Controversial Italian cyclist Riccardo Riccò, sacked by Dutch ProTeam Vacansoleil-DCM earlier this year following what was apparently a botched attempt at a self-administered blood transfusion, is set to return to racing after signing a contract with the Campania-based Team Meridiana.
Team manager Antonio Giallorenzo confirmed to the Italian website Tuttobiciweb that “Riccardo has been working with us for ten days or so, he’s calm, he’s signed an agreement and is training with great intensity.
“Today we will confirm the agreement and there will be the first pictures of Riccò with the Team Meridiana jersey. Our intention remains that of having him make his debut in the Tour of Serbia which takes place from 13 to 16 June.”
Riccò had joined Vacansoleil last September from Ceramica Flaminia, the Italian team he rode for after returning from a ban imposed after testing positive for CERA while riding the 2008 edition of the Tour de France in which he had claimed two stage victories while riding for Saunier Duval.
No action has yet been taken by the Italian authorities following the events leading to Riccò being released by Vacansoleil, when he ended up in hospital with kidney failure and reportedly told doctors that he believed his condition was due to a blood transfusion he had given himself before going on a training ride.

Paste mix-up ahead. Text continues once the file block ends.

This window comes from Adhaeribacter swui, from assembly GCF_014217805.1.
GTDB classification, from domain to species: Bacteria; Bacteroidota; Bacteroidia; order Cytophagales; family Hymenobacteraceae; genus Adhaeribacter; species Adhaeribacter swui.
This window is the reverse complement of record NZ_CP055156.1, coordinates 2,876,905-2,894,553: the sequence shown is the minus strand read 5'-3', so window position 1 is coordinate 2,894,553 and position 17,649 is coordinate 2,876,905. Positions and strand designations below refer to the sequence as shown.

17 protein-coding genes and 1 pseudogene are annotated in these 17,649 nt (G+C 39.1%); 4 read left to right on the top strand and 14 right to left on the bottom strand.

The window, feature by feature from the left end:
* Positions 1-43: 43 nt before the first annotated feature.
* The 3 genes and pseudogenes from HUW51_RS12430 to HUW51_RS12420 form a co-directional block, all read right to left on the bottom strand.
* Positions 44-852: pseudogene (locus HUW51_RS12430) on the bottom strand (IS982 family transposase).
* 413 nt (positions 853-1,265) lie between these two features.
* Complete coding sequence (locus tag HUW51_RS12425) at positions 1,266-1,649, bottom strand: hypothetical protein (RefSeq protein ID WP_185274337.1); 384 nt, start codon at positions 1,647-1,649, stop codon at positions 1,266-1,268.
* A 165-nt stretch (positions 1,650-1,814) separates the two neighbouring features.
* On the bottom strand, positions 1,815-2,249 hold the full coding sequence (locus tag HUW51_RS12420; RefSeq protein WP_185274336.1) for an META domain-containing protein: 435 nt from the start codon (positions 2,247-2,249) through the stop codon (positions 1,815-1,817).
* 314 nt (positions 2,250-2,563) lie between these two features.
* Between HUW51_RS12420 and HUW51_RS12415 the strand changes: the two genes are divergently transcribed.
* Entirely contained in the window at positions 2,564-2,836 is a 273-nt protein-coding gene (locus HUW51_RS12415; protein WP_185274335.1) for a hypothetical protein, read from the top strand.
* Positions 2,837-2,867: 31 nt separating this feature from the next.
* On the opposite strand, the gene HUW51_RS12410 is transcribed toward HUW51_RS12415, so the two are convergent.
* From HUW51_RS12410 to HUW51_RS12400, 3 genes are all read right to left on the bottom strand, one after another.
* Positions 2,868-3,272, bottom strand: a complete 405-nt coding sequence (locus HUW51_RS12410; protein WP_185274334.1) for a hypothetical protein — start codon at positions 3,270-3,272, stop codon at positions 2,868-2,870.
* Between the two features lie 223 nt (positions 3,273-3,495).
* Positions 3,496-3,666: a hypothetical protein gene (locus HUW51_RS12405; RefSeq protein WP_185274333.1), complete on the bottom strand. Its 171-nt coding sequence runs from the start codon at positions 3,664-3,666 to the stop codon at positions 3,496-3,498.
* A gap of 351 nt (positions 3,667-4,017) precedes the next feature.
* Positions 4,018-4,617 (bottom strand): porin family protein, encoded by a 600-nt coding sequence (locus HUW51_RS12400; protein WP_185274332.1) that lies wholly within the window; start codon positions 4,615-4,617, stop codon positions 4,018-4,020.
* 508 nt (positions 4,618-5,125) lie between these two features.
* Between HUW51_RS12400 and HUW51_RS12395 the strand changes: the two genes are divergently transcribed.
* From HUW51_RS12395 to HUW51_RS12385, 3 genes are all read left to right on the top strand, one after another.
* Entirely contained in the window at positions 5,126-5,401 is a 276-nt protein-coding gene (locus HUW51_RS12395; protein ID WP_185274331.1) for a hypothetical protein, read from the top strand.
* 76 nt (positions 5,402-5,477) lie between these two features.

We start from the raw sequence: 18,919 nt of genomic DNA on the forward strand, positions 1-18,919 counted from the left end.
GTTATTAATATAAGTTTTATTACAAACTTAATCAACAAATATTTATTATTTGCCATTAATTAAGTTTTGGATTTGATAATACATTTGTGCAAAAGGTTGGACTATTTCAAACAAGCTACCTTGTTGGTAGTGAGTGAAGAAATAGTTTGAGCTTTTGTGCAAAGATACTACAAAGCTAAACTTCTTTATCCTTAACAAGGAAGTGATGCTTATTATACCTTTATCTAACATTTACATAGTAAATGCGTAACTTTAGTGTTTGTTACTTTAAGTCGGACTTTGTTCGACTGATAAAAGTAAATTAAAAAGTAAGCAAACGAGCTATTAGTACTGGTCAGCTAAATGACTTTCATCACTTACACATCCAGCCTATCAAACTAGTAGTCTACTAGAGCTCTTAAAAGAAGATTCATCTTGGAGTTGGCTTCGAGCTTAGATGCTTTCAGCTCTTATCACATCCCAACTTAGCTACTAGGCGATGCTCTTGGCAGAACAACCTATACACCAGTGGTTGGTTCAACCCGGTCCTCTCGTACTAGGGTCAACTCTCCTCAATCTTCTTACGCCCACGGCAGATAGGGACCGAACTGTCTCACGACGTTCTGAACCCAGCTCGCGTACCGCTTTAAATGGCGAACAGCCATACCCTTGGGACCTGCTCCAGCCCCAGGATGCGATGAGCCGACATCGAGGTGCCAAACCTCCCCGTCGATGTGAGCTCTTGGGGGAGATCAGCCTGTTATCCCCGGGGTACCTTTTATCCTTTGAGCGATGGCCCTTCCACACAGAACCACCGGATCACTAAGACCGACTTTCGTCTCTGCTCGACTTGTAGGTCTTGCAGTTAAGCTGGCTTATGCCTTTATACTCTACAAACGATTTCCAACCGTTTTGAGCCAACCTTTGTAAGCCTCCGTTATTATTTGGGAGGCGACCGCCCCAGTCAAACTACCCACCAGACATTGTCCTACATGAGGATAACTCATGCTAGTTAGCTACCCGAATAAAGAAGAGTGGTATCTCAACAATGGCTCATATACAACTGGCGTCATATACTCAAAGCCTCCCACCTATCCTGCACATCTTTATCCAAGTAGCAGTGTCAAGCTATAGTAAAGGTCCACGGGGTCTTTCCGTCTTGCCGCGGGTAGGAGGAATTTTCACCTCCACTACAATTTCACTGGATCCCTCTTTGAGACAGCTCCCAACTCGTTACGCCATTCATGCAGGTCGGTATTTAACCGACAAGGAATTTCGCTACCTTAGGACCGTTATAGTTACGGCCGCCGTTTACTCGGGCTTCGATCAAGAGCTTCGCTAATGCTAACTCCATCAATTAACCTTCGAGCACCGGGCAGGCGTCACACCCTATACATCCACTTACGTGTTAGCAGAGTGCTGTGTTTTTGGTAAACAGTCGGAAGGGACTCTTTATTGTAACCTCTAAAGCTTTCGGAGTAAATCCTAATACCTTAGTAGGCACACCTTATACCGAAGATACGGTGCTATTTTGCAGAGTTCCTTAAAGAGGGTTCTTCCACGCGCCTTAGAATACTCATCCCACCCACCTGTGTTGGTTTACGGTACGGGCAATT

In recent days it had been reported that Riccò was set to join the Italian-backed, Ukraine-registered Continental outfit Amore & Vita, whose manager Ivano Fanini outlined five conditions that the 27-year-old needed to meet before joining.
Those conditions, reported by the Italian news agency ANSA, mostly related to putting his doping past behind him, but bizarrely, the first condition was that he “Remove the two earrings and the jewel that he has had inserted in a tooth” – presumably to minimise any risk of Riccò setting a bad example to the young riders on the team.
Simon joined road.cc as news editor in 2009 and is now the site’s community editor, acting as a link between the team producing the content and our readers. A law and languages graduate, published translator and former retail analyst, he has reported on issues as diverse as cycling-related court cases, anti-doping investigations, the latest developments in the bike industry and the sport’s biggest races. Now back in London full-time after 15 years living in Oxford and Cambridge, he loves cycling along the Thames but misses having his former riding buddy, Elodie the miniature schnauzer, in the basket in front of him.